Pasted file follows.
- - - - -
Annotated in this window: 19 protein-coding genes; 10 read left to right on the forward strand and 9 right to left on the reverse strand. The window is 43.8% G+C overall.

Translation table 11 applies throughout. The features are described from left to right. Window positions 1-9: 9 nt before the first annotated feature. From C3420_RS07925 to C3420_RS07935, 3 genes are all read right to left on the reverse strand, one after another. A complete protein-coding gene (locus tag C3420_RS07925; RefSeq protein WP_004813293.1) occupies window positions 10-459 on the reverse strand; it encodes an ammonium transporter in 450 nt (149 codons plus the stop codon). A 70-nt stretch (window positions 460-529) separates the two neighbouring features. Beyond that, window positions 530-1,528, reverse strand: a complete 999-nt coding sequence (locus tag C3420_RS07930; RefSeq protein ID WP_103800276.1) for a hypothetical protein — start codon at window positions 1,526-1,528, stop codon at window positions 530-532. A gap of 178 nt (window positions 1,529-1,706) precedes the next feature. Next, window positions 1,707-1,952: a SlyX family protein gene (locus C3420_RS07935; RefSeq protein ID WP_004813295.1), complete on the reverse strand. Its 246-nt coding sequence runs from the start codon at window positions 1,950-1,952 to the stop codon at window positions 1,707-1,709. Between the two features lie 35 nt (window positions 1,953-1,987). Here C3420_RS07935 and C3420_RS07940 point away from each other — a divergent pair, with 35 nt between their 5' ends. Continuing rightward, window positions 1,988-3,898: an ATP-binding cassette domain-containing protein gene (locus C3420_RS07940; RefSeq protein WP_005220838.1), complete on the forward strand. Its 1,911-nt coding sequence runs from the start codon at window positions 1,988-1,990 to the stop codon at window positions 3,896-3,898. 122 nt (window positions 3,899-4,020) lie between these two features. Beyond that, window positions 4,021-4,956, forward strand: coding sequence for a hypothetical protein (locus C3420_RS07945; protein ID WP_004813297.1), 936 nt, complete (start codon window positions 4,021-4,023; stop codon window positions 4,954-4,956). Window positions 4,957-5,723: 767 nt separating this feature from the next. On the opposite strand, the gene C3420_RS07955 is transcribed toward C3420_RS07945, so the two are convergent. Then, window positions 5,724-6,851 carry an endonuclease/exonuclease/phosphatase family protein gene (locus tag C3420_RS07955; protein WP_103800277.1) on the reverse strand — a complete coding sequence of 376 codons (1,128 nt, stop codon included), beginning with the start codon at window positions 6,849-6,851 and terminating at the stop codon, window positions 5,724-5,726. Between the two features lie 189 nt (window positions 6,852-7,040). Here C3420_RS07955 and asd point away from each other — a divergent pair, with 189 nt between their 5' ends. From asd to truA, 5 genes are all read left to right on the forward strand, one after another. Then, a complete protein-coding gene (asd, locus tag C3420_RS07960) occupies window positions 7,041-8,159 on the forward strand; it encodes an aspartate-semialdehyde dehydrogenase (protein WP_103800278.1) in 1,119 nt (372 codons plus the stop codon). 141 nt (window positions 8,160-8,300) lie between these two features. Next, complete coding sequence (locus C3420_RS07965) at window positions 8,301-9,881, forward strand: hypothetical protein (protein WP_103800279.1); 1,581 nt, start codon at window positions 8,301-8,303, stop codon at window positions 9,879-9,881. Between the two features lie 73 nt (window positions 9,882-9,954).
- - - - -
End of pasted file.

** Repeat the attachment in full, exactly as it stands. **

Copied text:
Annotated in this window: 19 protein-coding genes; 10 read left to right on the forward strand and 9 right to left on the reverse strand. The window is 43.8% G+C overall.

Translation table 11 applies throughout. The features are described from left to right. Window positions 1-9: 9 nt before the first annotated feature. From C3420_RS07925 to C3420_RS07935, 3 genes are all read right to left on the reverse strand, one after another. A complete protein-coding gene (locus tag C3420_RS07925; RefSeq protein WP_004813293.1) occupies window positions 10-459 on the reverse strand; it encodes an ammonium transporter in 450 nt (149 codons plus the stop codon). A 70-nt stretch (window positions 460-529) separates the two neighbouring features. Beyond that, window positions 530-1,528, reverse strand: a complete 999-nt coding sequence (locus tag C3420_RS07930; RefSeq protein ID WP_103800276.1) for a hypothetical protein — start codon at window positions 1,526-1,528, stop codon at window positions 530-532. A gap of 178 nt (window positions 1,529-1,706) precedes the next feature. Next, window positions 1,707-1,952: a SlyX family protein gene (locus C3420_RS07935; RefSeq protein ID WP_004813295.1), complete on the reverse strand. Its 246-nt coding sequence runs from the start codon at window positions 1,950-1,952 to the stop codon at window positions 1,707-1,709. Between the two features lie 35 nt (window positions 1,953-1,987). Here C3420_RS07935 and C3420_RS07940 point away from each other — a divergent pair, with 35 nt between their 5' ends. Continuing rightward, window positions 1,988-3,898: an ATP-binding cassette domain-containing protein gene (locus C3420_RS07940; RefSeq protein WP_005220838.1), complete on the forward strand. Its 1,911-nt coding sequence runs from the start codon at window positions 1,988-1,990 to the stop codon at window positions 3,896-3,898. 122 nt (window positions 3,899-4,020) lie between these two features. Beyond that, window positions 4,021-4,956, forward strand: coding sequence for a hypothetical protein (locus C3420_RS07945; protein ID WP_004813297.1), 936 nt, complete (start codon window positions 4,021-4,023; stop codon window positions 4,954-4,956). Window positions 4,957-5,723: 767 nt separating this feature from the next. On the opposite strand, the gene C3420_RS07955 is transcribed toward C3420_RS07945, so the two are convergent. Then, window positions 5,724-6,851 carry an endonuclease/exonuclease/phosphatase family protein gene (locus tag C3420_RS07955; protein WP_103800277.1) on the reverse strand — a complete coding sequence of 376 codons (1,128 nt, stop codon included), beginning with the start codon at window positions 6,849-6,851 and terminating at the stop codon, window positions 5,724-5,726. Between the two features lie 189 nt (window positions 6,852-7,040). Here C3420_RS07955 and asd point away from each other — a divergent pair, with 189 nt between their 5' ends. From asd to truA, 5 genes are all read left to right on the forward strand, one after another. Then, a complete protein-coding gene (asd, locus tag C3420_RS07960) occupies window positions 7,041-8,159 on the forward strand; it encodes an aspartate-semialdehyde dehydrogenase (protein WP_103800278.1) in 1,119 nt (372 codons plus the stop codon). 141 nt (window positions 8,160-8,300) lie between these two features. Next, complete coding sequence (locus C3420_RS07965) at window positions 8,301-9,881, forward strand: hypothetical protein (protein WP_103800279.1); 1,581 nt, start codon at window positions 8,301-8,303, stop codon at window positions 9,879-9,881. Between the two features lie 73 nt (window positions 9,882-9,954).